You’ll forgive me if I seem more than a little wracked in the brain, please. After all, it’s officially March Madness, and if you are one of the 16–47 people who read the Big Ten Basketball Report each week, you know that I am:
A. A die-hard Purdue fan
B. Fairly spiteful of Illinois sports
C. Obsessed by the NCAA Tournament
So, after screaming at a High-Def TV screen in a random sports bar last Friday while the good guys in Orange upset not one, not two, but three Big Ten teams (including Purdue) en route to almost winning a Big Ten Championship, I am more than a little parched.
So parched in fact, that I found myself craving nothing but cabbage soup, evidently.
It’s a Fad, Man…
I started thinking to myself while in Austin for SXSW. I started this thinking after absolutely devouring seven ribs, a half-pound of smoked sausage, a half-pound of beef brisket and a couple of glasses of Coca-Cola Classic at Salt Lick Barbecue. I started thinking about what I wrote last week.
How to lose weight. It’s a common thought in the majority of American minds. After all, we’re the fattest and most gluttonous nation in the world. Our levels of obesity have increased by over 35% since 1980 and despite the fact that we have all the evidence in the world to combat the trend, we’re not going to. In fact, I would expect that number to rise until we finally reach a critical mass of intake. At that time, if I may project, we’ll probably be in such a state of famine that we won’t want to eat. We’ll just want to die.
But that’s Junior’s problem and not mine. Mine is taking off these pounds. And that is what I intend to do.
It’s For Research. I Promise.
The Cabbage Soup Diet. I had heard of this before, and probably nary a thought crossed my mind in the potentially hundreds of times that I did. For whatever reason, however, my future wife mentioned it to me after she heard me belch as I undid my proverbial belt buckle at the Salt Lick. And while she was saying it facetiously, I got to thinking about fad diets and how they have permeated our culture with promises of pounds being shed in one day, one week, one month. Take these pills, and drink this mix. Cleanse with this root and diffuse with another. It’s all too much if you are really paying attention.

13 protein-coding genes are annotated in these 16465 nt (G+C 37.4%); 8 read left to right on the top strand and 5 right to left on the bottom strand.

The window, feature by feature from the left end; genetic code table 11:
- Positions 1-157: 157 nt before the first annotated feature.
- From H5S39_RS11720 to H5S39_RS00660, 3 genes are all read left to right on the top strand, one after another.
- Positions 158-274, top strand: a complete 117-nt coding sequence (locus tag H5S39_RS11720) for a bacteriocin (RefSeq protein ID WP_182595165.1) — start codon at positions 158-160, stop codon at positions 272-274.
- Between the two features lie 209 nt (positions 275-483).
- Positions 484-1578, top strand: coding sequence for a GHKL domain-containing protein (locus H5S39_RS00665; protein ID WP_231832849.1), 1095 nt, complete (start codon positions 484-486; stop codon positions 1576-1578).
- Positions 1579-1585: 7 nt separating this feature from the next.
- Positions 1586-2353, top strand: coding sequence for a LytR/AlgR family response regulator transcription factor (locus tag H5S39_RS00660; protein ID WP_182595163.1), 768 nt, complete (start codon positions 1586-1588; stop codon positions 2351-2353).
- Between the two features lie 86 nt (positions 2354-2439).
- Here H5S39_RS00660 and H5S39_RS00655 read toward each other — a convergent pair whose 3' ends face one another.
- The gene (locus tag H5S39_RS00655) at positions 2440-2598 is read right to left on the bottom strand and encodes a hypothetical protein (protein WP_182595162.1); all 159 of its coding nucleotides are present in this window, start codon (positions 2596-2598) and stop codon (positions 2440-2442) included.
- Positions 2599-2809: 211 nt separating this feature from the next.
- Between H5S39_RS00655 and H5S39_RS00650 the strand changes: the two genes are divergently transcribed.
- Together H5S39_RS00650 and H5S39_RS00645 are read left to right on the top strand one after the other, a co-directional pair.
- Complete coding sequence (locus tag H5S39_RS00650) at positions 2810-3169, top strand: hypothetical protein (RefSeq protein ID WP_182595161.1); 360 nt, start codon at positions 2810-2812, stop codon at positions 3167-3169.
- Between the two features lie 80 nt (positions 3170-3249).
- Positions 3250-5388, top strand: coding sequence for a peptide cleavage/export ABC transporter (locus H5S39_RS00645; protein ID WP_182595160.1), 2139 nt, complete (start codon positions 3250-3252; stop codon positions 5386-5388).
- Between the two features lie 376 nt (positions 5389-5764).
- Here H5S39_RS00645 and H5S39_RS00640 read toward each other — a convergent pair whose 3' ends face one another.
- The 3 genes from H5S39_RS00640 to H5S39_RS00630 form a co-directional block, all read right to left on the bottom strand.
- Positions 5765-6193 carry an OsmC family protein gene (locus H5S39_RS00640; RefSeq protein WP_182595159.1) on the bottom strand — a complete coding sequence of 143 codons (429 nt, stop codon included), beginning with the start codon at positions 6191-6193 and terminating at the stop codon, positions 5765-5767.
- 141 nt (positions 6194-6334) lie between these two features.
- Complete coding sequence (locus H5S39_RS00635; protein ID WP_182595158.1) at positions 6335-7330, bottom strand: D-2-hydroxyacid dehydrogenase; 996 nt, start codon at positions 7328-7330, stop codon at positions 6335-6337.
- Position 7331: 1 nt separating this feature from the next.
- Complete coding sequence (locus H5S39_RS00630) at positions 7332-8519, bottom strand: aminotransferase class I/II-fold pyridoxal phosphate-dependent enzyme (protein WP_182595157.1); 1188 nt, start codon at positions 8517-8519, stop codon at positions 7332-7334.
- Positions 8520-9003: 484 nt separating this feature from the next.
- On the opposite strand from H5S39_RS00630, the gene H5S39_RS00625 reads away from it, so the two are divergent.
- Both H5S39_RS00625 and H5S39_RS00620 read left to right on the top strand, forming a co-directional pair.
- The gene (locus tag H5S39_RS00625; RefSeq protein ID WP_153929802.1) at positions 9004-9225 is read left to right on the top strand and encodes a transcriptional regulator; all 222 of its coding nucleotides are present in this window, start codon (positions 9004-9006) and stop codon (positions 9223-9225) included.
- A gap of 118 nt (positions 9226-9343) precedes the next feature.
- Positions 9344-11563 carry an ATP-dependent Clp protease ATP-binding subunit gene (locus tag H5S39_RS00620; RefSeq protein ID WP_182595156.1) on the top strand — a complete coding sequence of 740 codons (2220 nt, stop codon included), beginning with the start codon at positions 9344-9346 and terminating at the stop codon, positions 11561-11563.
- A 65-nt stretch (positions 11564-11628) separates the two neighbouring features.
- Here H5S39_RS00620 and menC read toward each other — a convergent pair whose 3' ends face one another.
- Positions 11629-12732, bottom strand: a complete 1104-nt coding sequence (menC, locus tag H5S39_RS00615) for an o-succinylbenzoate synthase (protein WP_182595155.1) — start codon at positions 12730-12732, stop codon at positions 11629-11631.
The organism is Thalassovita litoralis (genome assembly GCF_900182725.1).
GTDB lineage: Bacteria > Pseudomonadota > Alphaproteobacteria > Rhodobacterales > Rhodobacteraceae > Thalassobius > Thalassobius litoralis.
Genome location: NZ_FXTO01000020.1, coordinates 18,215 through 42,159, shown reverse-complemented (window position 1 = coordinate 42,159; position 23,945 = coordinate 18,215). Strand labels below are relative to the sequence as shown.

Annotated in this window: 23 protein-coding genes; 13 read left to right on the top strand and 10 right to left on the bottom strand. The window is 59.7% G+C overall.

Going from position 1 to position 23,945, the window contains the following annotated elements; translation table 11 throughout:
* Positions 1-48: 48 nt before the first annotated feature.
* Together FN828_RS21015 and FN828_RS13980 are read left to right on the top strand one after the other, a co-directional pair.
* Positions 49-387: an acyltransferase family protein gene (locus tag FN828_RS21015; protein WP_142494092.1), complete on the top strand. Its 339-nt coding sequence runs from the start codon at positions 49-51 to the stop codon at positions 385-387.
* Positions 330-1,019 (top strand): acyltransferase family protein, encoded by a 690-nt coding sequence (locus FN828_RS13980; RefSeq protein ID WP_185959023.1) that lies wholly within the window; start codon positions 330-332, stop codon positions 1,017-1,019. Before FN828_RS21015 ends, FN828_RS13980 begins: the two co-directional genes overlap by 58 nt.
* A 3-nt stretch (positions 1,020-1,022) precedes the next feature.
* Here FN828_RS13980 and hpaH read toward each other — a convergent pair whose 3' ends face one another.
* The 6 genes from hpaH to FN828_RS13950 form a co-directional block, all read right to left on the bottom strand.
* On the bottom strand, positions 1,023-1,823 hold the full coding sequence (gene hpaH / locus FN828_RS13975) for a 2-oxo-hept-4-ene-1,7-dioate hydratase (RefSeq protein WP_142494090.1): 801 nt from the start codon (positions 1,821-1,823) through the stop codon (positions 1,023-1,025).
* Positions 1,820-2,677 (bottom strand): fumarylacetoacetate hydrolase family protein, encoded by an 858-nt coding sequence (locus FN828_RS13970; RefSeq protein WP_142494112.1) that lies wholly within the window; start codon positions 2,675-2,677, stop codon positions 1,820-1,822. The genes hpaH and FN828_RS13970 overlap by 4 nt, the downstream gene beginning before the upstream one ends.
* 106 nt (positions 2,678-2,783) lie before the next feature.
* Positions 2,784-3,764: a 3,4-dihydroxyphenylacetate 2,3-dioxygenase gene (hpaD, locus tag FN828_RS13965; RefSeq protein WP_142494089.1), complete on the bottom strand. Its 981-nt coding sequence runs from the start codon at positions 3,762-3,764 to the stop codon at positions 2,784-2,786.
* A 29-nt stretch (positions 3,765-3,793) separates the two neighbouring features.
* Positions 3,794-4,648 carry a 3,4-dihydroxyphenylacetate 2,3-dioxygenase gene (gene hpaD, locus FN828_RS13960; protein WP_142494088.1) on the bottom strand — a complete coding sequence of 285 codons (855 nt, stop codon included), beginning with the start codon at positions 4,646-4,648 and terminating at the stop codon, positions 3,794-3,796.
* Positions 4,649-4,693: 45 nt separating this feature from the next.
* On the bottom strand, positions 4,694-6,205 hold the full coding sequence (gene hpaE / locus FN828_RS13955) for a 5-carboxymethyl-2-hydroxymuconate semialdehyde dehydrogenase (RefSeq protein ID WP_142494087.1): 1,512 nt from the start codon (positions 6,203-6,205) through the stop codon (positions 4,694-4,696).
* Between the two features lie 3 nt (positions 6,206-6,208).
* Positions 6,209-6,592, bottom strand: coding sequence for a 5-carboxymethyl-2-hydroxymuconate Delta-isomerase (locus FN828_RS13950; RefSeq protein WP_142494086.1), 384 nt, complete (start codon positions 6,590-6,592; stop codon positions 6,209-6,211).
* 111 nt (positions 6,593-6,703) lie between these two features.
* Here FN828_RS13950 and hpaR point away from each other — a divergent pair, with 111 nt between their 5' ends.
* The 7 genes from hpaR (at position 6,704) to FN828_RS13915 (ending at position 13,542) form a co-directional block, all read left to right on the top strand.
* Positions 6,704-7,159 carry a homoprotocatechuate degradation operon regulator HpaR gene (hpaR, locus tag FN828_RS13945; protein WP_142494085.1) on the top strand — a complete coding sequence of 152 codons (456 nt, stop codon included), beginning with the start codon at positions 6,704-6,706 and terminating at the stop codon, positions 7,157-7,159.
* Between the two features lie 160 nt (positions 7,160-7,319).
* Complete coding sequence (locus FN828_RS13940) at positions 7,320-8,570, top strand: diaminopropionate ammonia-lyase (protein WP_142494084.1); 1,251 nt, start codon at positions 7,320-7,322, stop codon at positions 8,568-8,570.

But the Cabbage Soup Diet—I don’t know—I guess it had a ring to it. Plus, I happen absolutely to love cabbage. And that’s no lie.
The Second Day was the Worst
When I went to the store, I weighed 202 lbs according to the scale at the Refinery. Here is the deal, in a nutshell.
Seven days, and as much cabbage soup as you wish. Each day, there is a set of specific foods that you can eat, and if you adhere to it, the promise is 10 lbs in seven days.
Day one was easy. Eat as much fruit as I like as well as the soup. No problem. Since I love both, it wasn’t anything more than what I might have on any given day. Day two seemed a bit more difficult, but I wasn’t sweating it: eat only vegetables, cooked or raw, as well as the soup. As a reward, you can have a baked potato, with butter, for dinner.
Let’s just say that by day’s end, I was craving anything but cabbage soup and vegetables.
It’s purely psychological. What was once an enjoyable meal had become an unfathomable sentence. I went to bed, having eaten the potato out of sheer will power to adhere to the rules, unsatisfied and on the border of being angry.
Fortunately, on Day Three, the one in which I am writing, I could go back to eating fruits again. And so I did. Blueberries and blackberries and raspberries and kiwi and apples and oranges and tangelos. All of them. I devoured them. You can also eat vegetables, and to balance it out, I had asparagus with herbs de provence, and a little olive oil.
I now weigh 198 lbs.
I swear that I am looking damn good.
I plan on making it through. Despite having to skip out on Easter dinner, I am going to do it. Starting tomorrow, I have to eat nothing but bananas and skim milk, and the soup, of course. On days Five and Six, I get to eat steak or fish. And the soup. Day Seven is back to the vile weeds: vegetables and some brown rice, to add insult, I assume.
And don’t forget the soup.
If anything, I will finish out the diet as a means to report back next week.
But I also want to see if what I have read is true, too. Every report states the same thing: The weight comes back as soon as you stop the diet.
I guess I’ll let you know.